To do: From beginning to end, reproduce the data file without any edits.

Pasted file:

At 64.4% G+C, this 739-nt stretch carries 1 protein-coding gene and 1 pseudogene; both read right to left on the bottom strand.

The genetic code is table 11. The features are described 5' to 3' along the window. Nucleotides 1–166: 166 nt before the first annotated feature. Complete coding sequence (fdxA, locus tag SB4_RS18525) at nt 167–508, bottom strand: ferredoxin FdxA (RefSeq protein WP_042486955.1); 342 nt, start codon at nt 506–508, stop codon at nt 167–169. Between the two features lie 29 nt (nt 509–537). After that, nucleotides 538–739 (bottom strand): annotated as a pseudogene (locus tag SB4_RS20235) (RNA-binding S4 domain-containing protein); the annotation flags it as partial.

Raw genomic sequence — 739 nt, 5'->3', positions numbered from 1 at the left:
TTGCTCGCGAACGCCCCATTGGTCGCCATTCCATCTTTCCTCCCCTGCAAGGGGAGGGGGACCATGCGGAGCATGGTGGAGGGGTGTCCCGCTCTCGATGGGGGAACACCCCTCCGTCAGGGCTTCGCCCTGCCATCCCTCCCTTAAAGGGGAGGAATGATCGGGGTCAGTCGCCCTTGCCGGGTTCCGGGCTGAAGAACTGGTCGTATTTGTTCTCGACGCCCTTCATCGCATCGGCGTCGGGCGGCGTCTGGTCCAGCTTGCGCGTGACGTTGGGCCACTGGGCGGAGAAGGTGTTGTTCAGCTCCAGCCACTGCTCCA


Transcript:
At 64.4% G+C, this 739-nt stretch carries 1 protein-coding gene and 1 pseudogene; both read right to left on the bottom strand.

The genetic code is table 11. The features are described 5' to 3' along the window. Nucleotides 1–166: 166 nt before the first annotated feature. Complete coding sequence (fdxA, locus tag SB4_RS18525) at nt 167–508, bottom strand: ferredoxin FdxA (RefSeq protein WP_042486955.1); 342 nt, start codon at nt 506–508, stop codon at nt 167–169. Between the two features lie 29 nt (nt 509–537). After that, nucleotides 538–739 (bottom strand): annotated as a pseudogene (locus tag SB4_RS20235) (RNA-binding S4 domain-containing protein); the annotation flags it as partial.

Raw genomic sequence — 739 nt, 5'->3', positions numbered from 1 at the left:
TTGCTCGCGAACGCCCCATTGGTCGCCATTCCATCTTTCCTCCCCTGCAAGGGGAGGGGGACCATGCGGAGCATGGTGGAGGGGTGTCCCGCTCTCGATGGGGGAACACCCCTCCGTCAGGGCTTCGCCCTGCCATCCCTCCCTTAAAGGGGAGGAATGATCGGGGTCAGTCGCCCTTGCCGGGTTCCGGGCTGAAGAACTGGTCGTATTTGTTCTCGACGCCCTTCATCGCATCGGCGTCGGGCGGCGTCTGGTCCAGCTTGCGCGTGACGTTGGGCCACTGGGCGGAGAAGGTGTTGTTCAGCTCCAGCCACTGCTCCA